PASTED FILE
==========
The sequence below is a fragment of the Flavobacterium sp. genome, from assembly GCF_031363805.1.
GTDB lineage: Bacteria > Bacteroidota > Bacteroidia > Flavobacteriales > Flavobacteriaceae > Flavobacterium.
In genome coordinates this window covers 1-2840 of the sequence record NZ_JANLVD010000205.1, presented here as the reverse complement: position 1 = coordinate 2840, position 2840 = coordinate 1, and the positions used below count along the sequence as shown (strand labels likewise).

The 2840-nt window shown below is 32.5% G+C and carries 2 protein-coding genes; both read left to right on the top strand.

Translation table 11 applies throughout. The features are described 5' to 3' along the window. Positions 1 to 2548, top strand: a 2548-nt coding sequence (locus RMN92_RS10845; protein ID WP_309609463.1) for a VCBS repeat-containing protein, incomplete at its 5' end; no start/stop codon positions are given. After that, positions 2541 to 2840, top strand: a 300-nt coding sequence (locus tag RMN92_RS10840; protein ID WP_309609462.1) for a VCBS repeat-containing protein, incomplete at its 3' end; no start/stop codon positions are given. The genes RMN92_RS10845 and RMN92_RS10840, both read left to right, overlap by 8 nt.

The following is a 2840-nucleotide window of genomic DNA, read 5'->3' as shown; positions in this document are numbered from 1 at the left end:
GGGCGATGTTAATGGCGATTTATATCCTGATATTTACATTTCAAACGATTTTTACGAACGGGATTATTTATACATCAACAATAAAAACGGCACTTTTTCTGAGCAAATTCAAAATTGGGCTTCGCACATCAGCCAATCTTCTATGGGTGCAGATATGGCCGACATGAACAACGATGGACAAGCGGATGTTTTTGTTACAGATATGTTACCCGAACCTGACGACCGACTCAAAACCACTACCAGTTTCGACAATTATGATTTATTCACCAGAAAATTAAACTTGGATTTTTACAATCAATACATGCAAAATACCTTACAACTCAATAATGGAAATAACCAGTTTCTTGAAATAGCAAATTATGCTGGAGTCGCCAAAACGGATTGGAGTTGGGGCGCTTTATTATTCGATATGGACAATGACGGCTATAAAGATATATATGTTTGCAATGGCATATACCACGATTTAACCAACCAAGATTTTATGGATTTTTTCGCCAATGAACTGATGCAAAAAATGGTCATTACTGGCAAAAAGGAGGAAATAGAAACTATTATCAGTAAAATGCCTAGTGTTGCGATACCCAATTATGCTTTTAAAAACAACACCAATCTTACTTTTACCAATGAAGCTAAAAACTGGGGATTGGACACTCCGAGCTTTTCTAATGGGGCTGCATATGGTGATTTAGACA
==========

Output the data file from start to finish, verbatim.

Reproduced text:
The sequence below is a fragment of the Flavobacterium sp. genome, from assembly GCF_031363805.1.
GTDB lineage: Bacteria > Bacteroidota > Bacteroidia > Flavobacteriales > Flavobacteriaceae > Flavobacterium.
In genome coordinates this window covers 1-2840 of the sequence record NZ_JANLVD010000205.1, presented here as the reverse complement: position 1 = coordinate 2840, position 2840 = coordinate 1, and the positions used below count along the sequence as shown (strand labels likewise).

The 2840-nt window shown below is 32.5% G+C and carries 2 protein-coding genes; both read left to right on the top strand.

Translation table 11 applies throughout. The features are described 5' to 3' along the window. Positions 1 to 2548, top strand: a 2548-nt coding sequence (locus RMN92_RS10845; protein ID WP_309609463.1) for a VCBS repeat-containing protein, incomplete at its 5' end; no start/stop codon positions are given. After that, positions 2541 to 2840, top strand: a 300-nt coding sequence (locus tag RMN92_RS10840; protein ID WP_309609462.1) for a VCBS repeat-containing protein, incomplete at its 3' end; no start/stop codon positions are given. The genes RMN92_RS10845 and RMN92_RS10840, both read left to right, overlap by 8 nt.

The following is a 2840-nucleotide window of genomic DNA, read 5'->3' as shown; positions in this document are numbered from 1 at the left end:
GGGCGATGTTAATGGCGATTTATATCCTGATATTTACATTTCAAACGATTTTTACGAACGGGATTATTTATACATCAACAATAAAAACGGCACTTTTTCTGAGCAAATTCAAAATTGGGCTTCGCACATCAGCCAATCTTCTATGGGTGCAGATATGGCCGACATGAACAACGATGGACAAGCGGATGTTTTTGTTACAGATATGTTACCCGAACCTGACGACCGACTCAAAACCACTACCAGTTTCGACAATTATGATTTATTCACCAGAAAATTAAACTTGGATTTTTACAATCAATACATGCAAAATACCTTACAACTCAATAATGGAAATAACCAGTTTCTTGAAATAGCAAATTATGCTGGAGTCGCCAAAACGGATTGGAGTTGGGGCGCTTTATTATTCGATATGGACAATGACGGCTATAAAGATATATATGTTTGCAATGGCATATACCACGATTTAACCAACCAAGATTTTATGGATTTTTTCGCCAATGAACTGATGCAAAAAATGGTCATTACTGGCAAAAAGGAGGAAATAGAAACTATTATCAGTAAAATGCCTAGTGTTGCGATACCCAATTATGCTTTTAAAAACAACACCAATCTTACTTTTACCAATGAAGCTAAAAACTGGGGATTGGACACTCCGAGCTTTTCTAATGGGGCTGCATATGGTGATTTAGACA